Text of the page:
All of vincent_sels's Comments + Replies

Online preferendum to select climate policy measures

It seems that you (and I suppose many with you) have accepted global warming of considerably more than 2°C, where I am still (in your view, I assume, naïvely) looking for ways to avoid that.

I think it's striking how most people seem to treat our current behavior and desires and habits as a given, an unchangeable fact (this for instance also struck me reading Gates' book); whereas I try to see the laws of physics, and its current 'best effort' implications regarding a maximum number of PPM of GHG in the atmosphere, as a given - and look for ways to stay bel... (read more)

Online preferendum to select climate policy measures

This seems like an obvious mistake in reasoning, where the lack of evidence of observed decoupling rates is taken as evidence that decoupling rates could not be higher.

That's correct, but wouldn't you say that looking at this empirical data can give a sense of how realistic it is that in the next decade(s) we will make a sharp turn for the better? I think this report of the EEB certainly makes a fair case that we won't. Even if you don't agree with the conclusion of the paper, it's a bit easy to dismiss all the data (and the neutral, transparent way it ... (read more)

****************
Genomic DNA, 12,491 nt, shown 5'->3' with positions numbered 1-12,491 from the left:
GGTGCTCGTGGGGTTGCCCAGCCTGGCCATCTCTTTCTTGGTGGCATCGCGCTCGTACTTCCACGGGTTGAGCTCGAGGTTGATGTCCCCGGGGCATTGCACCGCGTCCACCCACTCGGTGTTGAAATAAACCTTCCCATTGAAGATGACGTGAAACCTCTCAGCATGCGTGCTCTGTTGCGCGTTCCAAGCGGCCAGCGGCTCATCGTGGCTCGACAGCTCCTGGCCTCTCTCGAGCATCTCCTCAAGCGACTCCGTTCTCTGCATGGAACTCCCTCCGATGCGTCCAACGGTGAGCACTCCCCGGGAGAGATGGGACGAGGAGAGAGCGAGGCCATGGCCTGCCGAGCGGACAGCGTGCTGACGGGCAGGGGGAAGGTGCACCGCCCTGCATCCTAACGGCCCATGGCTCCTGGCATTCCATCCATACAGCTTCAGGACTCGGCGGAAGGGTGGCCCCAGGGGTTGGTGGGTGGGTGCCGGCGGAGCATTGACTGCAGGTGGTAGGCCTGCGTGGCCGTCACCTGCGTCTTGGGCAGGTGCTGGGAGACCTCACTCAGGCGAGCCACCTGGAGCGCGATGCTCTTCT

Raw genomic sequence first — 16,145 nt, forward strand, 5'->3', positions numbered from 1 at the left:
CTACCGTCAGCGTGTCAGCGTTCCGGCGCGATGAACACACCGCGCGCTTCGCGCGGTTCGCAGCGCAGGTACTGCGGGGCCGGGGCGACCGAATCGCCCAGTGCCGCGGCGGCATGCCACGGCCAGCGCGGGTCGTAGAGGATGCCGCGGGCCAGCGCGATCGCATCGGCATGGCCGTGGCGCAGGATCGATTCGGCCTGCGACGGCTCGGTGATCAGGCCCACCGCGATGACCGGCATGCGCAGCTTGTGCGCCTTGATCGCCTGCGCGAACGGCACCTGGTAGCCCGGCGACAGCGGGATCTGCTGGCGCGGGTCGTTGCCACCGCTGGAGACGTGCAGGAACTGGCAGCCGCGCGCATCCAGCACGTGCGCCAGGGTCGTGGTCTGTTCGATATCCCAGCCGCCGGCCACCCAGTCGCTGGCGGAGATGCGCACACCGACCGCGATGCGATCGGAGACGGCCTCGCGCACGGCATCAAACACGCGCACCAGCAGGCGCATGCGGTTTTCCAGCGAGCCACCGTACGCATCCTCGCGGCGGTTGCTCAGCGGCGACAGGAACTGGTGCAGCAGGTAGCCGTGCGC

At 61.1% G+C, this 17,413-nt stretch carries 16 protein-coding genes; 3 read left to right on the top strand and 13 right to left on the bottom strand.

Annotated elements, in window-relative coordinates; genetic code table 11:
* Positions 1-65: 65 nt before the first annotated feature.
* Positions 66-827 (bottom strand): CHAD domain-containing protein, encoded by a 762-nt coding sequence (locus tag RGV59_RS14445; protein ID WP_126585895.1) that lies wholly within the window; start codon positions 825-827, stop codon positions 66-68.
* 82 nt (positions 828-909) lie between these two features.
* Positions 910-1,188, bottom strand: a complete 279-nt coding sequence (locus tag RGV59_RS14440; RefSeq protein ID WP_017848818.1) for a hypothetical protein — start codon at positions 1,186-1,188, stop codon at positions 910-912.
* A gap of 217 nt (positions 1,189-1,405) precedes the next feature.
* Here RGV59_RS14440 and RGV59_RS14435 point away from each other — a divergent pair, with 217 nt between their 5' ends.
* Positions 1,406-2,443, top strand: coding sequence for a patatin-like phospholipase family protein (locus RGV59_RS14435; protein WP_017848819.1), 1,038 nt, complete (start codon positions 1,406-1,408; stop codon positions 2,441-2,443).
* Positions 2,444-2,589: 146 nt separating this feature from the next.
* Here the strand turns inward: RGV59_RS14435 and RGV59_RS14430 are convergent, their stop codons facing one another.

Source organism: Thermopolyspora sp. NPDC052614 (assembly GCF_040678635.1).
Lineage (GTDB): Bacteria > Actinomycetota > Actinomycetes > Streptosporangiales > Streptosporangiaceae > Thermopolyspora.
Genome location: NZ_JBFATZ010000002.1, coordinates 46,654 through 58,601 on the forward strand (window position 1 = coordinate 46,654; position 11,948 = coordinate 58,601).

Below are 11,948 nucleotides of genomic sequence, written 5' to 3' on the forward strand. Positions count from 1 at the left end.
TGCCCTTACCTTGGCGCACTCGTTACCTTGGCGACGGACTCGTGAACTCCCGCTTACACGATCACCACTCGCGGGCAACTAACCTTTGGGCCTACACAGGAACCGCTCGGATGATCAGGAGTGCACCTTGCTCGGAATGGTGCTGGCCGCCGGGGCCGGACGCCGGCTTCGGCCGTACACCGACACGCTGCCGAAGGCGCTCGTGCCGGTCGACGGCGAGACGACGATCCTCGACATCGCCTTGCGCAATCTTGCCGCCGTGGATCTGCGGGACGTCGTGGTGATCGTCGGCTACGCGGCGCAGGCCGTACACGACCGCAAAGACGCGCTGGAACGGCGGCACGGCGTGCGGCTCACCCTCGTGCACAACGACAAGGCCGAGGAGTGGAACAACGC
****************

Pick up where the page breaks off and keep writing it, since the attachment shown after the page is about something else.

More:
Decoupling as a large-scale technological transformations requires (i) time and (ii) dedicated effort (public investment, private investment, induced technological change, etc..). Such effort has, for the most part, not existed for a long time so looking at historical data is not evidence of likely future rates. (I also think that when a scientific paper makes a logical mistake in the abstract that one should be pretty concerned about the quality of the paper, overall). I think a better proxy for future rates of decoupling would, for example, be looking at how the changes in the cost of renewables have changed decarbonization trajectories (and rather massively reduced expected future emissions, we discuss this a bit here [] ). Overall, it seems quite conceivable that the recent uptick in policy attention on climate will lead to much faster rates of decoupling than previously observed. Irrespective of how optimistic or pessimistic one is on decoupling, the fact that the US and the EU are at most 15% of future emissions limits the potential of sufficiency unless one thinks sufficiency will be an attractive idea to the rest of the world, for the most part much energy-poorer than the US and EU. On the positive flipside this also means that failing at sufficiency / stricter domestic targets is not necessarily that relevant given that high-income countries have leverage on emissions far beyond their domestic emissions (more on this here [] ).